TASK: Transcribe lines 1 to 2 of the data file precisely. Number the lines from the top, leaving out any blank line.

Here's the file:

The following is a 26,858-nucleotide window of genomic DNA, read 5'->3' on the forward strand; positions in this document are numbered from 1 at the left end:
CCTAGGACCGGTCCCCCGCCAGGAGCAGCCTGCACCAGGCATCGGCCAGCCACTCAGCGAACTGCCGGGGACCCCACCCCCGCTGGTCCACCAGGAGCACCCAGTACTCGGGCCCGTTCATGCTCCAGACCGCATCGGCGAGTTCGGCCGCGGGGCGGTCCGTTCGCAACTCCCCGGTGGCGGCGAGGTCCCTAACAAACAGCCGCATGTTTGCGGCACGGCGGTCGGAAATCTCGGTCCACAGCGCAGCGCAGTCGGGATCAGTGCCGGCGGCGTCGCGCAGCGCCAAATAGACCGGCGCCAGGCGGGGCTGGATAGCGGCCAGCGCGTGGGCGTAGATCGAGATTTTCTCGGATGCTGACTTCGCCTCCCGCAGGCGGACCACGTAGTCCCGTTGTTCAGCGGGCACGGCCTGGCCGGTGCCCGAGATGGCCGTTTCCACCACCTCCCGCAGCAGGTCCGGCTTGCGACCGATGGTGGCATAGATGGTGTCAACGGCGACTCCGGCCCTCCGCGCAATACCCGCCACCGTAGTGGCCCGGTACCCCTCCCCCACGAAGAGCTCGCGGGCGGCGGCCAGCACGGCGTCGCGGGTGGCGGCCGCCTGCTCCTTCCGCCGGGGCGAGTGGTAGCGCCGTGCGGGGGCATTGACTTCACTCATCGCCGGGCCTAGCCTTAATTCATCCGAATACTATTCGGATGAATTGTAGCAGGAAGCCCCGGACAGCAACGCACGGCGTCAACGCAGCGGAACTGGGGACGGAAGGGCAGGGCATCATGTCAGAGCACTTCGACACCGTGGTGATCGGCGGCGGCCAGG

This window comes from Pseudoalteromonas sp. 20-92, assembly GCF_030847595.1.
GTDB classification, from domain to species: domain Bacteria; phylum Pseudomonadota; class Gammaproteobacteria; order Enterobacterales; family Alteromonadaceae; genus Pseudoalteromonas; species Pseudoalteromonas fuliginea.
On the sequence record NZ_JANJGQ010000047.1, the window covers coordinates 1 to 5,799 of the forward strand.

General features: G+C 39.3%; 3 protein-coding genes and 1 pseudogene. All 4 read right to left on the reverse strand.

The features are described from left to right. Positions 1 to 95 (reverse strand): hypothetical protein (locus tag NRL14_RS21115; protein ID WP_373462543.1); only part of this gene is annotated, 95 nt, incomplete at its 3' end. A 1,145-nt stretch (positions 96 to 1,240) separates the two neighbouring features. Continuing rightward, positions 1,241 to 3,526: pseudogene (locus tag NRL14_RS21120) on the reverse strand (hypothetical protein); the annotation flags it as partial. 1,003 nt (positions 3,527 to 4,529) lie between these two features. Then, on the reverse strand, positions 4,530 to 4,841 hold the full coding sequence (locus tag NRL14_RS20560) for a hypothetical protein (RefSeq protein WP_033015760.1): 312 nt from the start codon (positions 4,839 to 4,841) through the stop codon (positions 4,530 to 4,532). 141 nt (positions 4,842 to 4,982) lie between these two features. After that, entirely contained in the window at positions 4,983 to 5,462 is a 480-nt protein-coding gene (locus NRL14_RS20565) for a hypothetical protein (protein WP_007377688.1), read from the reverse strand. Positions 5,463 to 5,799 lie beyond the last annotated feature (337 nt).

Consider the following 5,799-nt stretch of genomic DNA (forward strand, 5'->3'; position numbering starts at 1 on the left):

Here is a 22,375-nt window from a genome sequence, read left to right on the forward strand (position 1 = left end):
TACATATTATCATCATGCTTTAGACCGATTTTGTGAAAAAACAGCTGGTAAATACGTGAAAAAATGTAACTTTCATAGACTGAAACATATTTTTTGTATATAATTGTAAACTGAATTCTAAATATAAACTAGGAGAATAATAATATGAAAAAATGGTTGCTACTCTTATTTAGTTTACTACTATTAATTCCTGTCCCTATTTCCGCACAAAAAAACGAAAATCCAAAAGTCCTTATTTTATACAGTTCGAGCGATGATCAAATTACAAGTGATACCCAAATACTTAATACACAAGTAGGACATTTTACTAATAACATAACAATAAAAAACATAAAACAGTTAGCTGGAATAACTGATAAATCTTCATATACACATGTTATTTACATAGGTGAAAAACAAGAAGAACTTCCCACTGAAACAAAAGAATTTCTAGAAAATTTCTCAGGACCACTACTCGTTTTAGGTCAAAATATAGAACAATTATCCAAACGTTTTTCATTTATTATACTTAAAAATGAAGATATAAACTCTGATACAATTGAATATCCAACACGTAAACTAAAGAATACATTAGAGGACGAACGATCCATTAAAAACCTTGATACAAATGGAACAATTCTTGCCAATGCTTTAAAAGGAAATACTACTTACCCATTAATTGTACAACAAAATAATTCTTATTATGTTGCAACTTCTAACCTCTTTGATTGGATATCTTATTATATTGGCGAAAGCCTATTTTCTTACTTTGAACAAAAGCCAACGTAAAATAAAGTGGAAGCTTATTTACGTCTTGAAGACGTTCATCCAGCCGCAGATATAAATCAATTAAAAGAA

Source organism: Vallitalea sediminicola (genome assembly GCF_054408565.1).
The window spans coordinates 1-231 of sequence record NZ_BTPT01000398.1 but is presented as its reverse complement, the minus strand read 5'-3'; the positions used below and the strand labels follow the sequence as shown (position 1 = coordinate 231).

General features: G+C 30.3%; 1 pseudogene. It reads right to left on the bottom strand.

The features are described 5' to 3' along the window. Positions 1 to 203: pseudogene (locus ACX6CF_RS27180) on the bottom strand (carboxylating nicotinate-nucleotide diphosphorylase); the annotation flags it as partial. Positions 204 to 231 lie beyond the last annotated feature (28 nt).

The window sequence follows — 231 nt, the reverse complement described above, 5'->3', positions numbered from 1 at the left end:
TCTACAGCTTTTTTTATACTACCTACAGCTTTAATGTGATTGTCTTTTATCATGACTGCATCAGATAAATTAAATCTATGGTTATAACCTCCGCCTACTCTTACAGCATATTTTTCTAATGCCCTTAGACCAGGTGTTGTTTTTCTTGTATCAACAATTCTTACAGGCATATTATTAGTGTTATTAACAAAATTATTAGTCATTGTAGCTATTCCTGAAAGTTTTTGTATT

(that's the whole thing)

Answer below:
The following is a 26,858-nucleotide window of genomic DNA, read 5'->3' on the forward strand; positions in this document are numbered from 1 at the left end:
CCTAGGACCGGTCCCCCGCCAGGAGCAGCCTGCACCAGGCATCGGCCAGCCACTCAGCGAACTGCCGGGGACCCCACCCCCGCTGGTCCACCAGGAGCACCCAGTACTCGGGCCCGTTCATGCTCCAGACCGCATCGGCGAGTTCGGCCGCGGGGCGGTCCGTTCGCAACTCCCCGGTGGCGGCGAGGTCCCTAACAAACAGCCGCATGTTTGCGGCACGGCGGTCGGAAATCTCGGTCCACAGCGCAGCGCAGTCGGGATCAGTGCCGGCGGCGTCGCGCAGCGCCAAATAGACCGGCGCCAGGCGGGGCTGGATAGCGGCCAGCGCGTGGGCGTAGATCGAGATTTTCTCGGATGCTGACTTCGCCTCCCGCAGGCGGACCACGTAGTCCCGTTGTTCAGCGGGCACGGCCTGGCCGGTGCCCGAGATGGCCGTTTCCACCACCTCCCGCAGCAGGTCCGGCTTGCGACCGATGGTGGCATAGATGGTGTCAACGGCGACTCCGGCCCTCCGCGCAATACCCGCCACCGTAGTGGCCCGGTACCCCTCCCCCACGAAGAGCTCGCGGGCGGCGGCCAGCACGGCGTCGCGGGTGGCGGCCGCCTGCTCCTTCCGCCGGGGCGAGTGGTAGCGCCGTGCGGGGGCATTGACTTCACTCATCGCCGGGCCTAGCCTTAATTCATCCGAATACTATTCGGATGAATTGTAGCAGGAAGCCCCGGACAGCAACGCACGGCGTCAACGCAGCGGAACTGGGGACGGAAGGGCAGGGCATCATGTCAGAGCACTTCGACACCGTGGTGATCGGCGGCGGCCAGG